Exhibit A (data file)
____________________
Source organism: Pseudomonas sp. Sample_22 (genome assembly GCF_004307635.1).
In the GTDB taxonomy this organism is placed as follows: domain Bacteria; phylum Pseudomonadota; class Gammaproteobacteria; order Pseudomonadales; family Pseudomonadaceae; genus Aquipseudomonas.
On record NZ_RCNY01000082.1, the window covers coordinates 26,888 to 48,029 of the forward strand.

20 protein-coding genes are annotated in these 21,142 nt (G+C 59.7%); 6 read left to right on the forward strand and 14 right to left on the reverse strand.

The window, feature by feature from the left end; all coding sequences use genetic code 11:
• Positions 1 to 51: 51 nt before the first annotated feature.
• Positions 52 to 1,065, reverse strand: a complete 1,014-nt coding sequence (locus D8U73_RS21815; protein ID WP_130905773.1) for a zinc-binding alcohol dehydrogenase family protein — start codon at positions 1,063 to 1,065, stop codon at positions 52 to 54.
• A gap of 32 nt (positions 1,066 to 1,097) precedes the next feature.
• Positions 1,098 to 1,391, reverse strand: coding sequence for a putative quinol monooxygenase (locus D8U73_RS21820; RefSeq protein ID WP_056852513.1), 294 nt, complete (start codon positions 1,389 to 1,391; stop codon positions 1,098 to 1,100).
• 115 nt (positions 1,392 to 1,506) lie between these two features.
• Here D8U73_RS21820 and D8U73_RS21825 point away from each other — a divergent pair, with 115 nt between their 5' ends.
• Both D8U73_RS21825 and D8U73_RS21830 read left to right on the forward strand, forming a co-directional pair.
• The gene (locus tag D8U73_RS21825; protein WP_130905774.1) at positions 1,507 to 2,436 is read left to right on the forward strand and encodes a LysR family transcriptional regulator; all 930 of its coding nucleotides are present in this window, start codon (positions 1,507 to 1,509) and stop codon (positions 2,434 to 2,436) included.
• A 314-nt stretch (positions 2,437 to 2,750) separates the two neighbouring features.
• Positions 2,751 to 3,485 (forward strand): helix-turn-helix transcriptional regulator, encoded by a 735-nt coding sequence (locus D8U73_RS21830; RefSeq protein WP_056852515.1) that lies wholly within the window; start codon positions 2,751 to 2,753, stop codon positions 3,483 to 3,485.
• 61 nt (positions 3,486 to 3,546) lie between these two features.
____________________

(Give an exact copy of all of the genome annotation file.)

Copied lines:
Source organism: Pseudomonas sp. Sample_22 (genome assembly GCF_004307635.1).
In the GTDB taxonomy this organism is placed as follows: domain Bacteria; phylum Pseudomonadota; class Gammaproteobacteria; order Pseudomonadales; family Pseudomonadaceae; genus Aquipseudomonas.
On record NZ_RCNY01000082.1, the window covers coordinates 26,888 to 48,029 of the forward strand.

20 protein-coding genes are annotated in these 21,142 nt (G+C 59.7%); 6 read left to right on the forward strand and 14 right to left on the reverse strand.

The window, feature by feature from the left end; all coding sequences use genetic code 11:
• Positions 1 to 51: 51 nt before the first annotated feature.
• Positions 52 to 1,065, reverse strand: a complete 1,014-nt coding sequence (locus D8U73_RS21815; protein ID WP_130905773.1) for a zinc-binding alcohol dehydrogenase family protein — start codon at positions 1,063 to 1,065, stop codon at positions 52 to 54.
• A gap of 32 nt (positions 1,066 to 1,097) precedes the next feature.
• Positions 1,098 to 1,391, reverse strand: coding sequence for a putative quinol monooxygenase (locus D8U73_RS21820; RefSeq protein ID WP_056852513.1), 294 nt, complete (start codon positions 1,389 to 1,391; stop codon positions 1,098 to 1,100).
• 115 nt (positions 1,392 to 1,506) lie between these two features.
• Here D8U73_RS21820 and D8U73_RS21825 point away from each other — a divergent pair, with 115 nt between their 5' ends.
• Both D8U73_RS21825 and D8U73_RS21830 read left to right on the forward strand, forming a co-directional pair.
• The gene (locus tag D8U73_RS21825; protein WP_130905774.1) at positions 1,507 to 2,436 is read left to right on the forward strand and encodes a LysR family transcriptional regulator; all 930 of its coding nucleotides are present in this window, start codon (positions 1,507 to 1,509) and stop codon (positions 2,434 to 2,436) included.
• A 314-nt stretch (positions 2,437 to 2,750) separates the two neighbouring features.
• Positions 2,751 to 3,485 (forward strand): helix-turn-helix transcriptional regulator, encoded by a 735-nt coding sequence (locus D8U73_RS21830; RefSeq protein WP_056852515.1) that lies wholly within the window; start codon positions 2,751 to 2,753, stop codon positions 3,483 to 3,485.
• 61 nt (positions 3,486 to 3,546) lie between these two features.